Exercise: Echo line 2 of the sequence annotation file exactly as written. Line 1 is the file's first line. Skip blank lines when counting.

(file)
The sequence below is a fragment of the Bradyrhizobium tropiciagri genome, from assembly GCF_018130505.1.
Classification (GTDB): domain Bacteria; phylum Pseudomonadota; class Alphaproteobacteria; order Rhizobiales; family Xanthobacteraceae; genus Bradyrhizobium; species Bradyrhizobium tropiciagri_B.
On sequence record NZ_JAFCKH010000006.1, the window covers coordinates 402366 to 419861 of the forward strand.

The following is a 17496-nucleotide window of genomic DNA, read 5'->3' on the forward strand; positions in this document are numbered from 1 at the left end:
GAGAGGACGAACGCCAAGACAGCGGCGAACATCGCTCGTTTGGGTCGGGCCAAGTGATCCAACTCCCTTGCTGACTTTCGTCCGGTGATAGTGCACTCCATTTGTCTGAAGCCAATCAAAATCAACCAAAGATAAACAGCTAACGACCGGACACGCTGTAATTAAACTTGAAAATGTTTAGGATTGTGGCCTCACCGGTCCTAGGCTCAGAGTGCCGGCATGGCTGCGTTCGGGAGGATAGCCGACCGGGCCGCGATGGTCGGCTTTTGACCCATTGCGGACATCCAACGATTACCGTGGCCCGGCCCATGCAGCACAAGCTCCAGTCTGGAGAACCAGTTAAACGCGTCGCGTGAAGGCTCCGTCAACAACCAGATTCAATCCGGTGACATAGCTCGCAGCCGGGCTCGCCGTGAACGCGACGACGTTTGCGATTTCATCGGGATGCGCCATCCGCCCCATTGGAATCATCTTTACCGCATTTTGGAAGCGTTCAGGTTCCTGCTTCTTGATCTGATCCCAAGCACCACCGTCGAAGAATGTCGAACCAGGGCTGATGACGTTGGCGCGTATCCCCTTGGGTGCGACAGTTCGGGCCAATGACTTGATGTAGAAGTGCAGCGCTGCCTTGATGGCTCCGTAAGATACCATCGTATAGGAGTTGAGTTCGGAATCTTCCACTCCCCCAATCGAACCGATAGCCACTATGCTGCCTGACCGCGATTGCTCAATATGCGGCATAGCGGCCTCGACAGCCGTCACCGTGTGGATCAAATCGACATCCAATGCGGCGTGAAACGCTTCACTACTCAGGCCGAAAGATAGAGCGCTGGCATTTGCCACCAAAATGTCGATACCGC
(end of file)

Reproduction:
Classification (GTDB): domain Bacteria; phylum Pseudomonadota; class Alphaproteobacteria; order Rhizobiales; family Xanthobacteraceae; genus Bradyrhizobium; species Bradyrhizobium tropiciagri_B.